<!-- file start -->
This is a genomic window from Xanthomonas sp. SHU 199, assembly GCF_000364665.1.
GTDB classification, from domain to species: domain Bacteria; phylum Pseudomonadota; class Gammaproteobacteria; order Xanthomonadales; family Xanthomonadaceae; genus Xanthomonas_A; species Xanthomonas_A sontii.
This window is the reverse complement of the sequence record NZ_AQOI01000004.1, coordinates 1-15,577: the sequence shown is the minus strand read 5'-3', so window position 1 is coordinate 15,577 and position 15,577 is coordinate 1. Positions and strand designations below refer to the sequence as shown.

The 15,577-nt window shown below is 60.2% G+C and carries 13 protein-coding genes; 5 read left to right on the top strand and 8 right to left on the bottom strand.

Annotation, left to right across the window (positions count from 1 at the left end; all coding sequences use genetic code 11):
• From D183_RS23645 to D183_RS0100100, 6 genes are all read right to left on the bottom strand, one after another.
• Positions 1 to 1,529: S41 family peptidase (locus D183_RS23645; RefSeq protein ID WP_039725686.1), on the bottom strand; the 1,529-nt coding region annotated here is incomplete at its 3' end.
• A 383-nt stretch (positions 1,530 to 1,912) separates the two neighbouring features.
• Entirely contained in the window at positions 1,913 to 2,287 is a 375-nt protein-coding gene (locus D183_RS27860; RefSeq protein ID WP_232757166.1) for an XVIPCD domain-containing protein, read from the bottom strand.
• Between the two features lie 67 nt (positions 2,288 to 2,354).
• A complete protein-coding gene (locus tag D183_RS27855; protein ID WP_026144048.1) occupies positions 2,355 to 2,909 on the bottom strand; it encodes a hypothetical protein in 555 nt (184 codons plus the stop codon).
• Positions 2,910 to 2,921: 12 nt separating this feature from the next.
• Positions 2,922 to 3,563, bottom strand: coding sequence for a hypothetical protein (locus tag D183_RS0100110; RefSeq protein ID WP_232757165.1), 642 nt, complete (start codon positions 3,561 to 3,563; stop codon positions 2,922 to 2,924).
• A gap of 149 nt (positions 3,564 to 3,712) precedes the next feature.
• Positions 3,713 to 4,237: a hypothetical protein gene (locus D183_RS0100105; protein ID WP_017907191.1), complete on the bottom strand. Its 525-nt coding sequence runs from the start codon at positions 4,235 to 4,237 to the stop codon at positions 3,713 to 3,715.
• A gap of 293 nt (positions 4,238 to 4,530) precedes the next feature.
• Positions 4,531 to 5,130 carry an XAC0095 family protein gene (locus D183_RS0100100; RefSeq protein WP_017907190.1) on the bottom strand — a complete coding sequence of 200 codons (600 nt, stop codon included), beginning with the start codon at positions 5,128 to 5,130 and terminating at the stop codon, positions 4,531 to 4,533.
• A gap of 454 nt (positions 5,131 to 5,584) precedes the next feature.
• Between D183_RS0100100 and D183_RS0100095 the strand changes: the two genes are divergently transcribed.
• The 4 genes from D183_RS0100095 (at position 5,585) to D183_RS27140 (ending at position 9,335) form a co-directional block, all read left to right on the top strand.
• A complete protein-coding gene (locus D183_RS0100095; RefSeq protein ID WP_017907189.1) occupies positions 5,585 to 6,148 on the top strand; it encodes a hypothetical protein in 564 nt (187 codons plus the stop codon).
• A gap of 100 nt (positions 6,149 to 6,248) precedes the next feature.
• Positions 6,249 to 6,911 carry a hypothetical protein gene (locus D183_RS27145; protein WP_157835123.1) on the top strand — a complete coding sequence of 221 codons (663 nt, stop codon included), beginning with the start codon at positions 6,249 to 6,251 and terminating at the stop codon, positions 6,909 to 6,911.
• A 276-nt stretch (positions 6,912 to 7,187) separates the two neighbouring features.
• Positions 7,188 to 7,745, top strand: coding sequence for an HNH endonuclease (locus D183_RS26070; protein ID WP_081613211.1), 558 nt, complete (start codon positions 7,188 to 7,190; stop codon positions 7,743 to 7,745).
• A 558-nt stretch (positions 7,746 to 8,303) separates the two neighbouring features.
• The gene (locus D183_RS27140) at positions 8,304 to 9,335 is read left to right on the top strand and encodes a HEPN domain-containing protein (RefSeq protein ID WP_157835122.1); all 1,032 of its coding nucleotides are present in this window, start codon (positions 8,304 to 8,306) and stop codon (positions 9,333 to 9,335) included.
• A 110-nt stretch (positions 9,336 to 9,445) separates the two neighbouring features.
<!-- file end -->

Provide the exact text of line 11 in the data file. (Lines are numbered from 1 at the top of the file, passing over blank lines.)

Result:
• A complete protein-coding gene (locus tag D183_RS27855; protein ID WP_026144048.1) occupies positions 2,355 to 2,909 on the bottom strand; it encodes a hypothetical protein in 555 nt (184 codons plus the stop codon).